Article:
The tonneau cover for the bed!

    Like 4
  5. TimM

    Great truck I would drive this everywhere!! I’d want to at least upgrade the brake system and go over the motor!! I would leave the flathead though and definitely paint it!!

    Like 2
  6. Deano

    Yes, keep sort of stock, upgrade brakes, give the engine a tune, probably graft in a four or five speed and suspension drop. Done.

    Like 0
  7. bobhess bobhessMember

    Going with TimM. With as much horsepower as you can get out of a modified street flathead there really isn’t a good case for not keeping it as original as possible. These guys really look good with paint, especially brighter colors than old Henry came up with. Pulled the 4 cylinder and transmission out of my ’32 5 window and put a late ’40s Mercury V8 and ’39 transmission in their place. Car had all sorts of good power and was close enough to original, except the dropped front axle and dearched rear spring, to satisfy most everyone. Car was fun.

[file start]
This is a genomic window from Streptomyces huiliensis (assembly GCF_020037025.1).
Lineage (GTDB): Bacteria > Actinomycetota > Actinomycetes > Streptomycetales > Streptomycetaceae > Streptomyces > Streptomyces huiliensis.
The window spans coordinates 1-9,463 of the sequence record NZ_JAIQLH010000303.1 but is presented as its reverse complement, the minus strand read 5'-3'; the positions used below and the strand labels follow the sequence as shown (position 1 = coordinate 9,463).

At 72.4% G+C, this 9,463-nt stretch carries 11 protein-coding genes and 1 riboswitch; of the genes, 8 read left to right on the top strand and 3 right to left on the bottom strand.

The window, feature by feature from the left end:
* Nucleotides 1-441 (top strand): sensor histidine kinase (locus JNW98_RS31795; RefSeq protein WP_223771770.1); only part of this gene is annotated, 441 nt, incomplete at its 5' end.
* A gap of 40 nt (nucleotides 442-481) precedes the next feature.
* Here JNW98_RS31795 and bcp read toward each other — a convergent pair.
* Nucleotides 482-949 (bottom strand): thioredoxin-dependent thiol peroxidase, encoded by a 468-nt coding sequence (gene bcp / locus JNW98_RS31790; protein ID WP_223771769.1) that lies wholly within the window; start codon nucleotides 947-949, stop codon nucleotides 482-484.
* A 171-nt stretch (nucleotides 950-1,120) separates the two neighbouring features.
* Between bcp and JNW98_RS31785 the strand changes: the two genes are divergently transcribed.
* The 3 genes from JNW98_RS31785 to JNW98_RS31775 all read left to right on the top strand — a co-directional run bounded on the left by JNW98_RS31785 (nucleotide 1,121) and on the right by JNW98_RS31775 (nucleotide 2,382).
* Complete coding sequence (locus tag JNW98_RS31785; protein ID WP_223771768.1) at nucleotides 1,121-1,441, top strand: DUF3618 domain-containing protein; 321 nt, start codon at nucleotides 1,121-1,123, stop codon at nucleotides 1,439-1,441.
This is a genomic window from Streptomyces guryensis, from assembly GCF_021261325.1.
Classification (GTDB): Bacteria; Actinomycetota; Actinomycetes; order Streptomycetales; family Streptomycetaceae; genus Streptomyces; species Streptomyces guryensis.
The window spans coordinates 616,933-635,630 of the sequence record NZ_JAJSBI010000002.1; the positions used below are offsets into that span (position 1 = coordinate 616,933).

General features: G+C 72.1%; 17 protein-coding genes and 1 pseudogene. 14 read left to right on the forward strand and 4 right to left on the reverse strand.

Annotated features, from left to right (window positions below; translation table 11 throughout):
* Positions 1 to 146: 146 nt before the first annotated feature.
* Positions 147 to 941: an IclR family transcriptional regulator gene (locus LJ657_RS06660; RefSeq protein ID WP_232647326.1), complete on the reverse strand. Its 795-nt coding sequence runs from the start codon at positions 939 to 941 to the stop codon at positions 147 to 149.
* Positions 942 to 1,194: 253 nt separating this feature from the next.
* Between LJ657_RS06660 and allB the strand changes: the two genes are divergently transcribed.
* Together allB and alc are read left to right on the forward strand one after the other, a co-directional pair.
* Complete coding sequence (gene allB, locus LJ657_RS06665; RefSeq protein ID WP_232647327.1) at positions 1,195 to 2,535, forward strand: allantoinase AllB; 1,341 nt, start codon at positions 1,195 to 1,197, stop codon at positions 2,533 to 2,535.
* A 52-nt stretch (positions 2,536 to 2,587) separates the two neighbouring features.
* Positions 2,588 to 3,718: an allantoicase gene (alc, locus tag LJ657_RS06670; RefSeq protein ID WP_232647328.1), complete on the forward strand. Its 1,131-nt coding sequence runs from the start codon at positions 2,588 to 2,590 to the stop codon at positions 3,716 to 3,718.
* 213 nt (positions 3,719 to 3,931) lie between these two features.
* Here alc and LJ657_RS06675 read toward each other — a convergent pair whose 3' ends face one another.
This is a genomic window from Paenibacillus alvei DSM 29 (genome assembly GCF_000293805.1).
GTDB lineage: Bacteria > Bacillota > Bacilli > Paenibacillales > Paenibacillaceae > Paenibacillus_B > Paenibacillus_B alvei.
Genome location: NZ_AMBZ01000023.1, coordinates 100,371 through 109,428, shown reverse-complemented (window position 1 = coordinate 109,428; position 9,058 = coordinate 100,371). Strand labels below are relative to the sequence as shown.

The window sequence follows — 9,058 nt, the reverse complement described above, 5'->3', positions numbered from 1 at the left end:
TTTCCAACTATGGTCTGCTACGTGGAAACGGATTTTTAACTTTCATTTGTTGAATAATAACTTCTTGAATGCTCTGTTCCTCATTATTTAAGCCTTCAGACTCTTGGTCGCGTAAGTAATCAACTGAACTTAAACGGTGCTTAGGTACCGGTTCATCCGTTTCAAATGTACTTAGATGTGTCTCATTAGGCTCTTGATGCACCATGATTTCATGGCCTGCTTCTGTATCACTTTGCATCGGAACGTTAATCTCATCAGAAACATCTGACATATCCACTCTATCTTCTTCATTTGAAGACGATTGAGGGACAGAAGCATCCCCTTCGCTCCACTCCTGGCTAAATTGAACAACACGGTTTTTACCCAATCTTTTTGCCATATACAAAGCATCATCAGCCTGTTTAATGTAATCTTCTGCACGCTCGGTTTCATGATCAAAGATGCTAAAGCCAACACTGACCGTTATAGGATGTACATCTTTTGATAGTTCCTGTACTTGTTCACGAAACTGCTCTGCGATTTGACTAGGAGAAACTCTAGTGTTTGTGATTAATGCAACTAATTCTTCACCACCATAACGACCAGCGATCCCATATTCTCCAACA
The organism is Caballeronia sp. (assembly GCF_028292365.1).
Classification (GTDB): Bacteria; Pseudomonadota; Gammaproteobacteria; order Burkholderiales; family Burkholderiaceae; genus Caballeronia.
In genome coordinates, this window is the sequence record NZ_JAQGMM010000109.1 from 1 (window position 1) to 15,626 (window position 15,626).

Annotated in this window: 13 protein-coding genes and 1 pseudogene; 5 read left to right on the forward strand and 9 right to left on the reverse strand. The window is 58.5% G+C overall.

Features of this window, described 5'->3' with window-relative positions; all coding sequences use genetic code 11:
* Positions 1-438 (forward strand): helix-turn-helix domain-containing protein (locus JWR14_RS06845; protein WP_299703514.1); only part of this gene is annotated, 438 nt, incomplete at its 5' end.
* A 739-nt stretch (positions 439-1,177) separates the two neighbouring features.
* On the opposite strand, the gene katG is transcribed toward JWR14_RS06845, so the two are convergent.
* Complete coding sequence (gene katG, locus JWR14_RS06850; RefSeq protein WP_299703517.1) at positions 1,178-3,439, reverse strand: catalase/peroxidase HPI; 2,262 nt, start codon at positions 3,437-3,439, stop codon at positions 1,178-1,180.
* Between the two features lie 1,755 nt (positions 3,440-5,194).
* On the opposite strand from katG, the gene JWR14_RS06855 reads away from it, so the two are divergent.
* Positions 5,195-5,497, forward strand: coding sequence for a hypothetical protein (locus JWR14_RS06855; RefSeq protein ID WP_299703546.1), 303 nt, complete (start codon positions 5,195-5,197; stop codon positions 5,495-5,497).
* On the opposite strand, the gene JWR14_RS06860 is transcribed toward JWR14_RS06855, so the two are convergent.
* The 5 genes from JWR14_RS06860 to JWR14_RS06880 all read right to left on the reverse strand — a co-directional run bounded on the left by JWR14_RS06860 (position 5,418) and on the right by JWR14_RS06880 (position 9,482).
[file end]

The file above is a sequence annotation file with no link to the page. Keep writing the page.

Like 4
    • Andrew S MaceMember

      Brighter than what might have been the original red? If that wasn’t an original color, it’s nonetheless the one derivation from stock I’d make if I were to get a truck like this!

      Like 1
  8. Jerry Long

    1948 marked the first use of the F1 designation.

    Like 3
  9. Last 1LE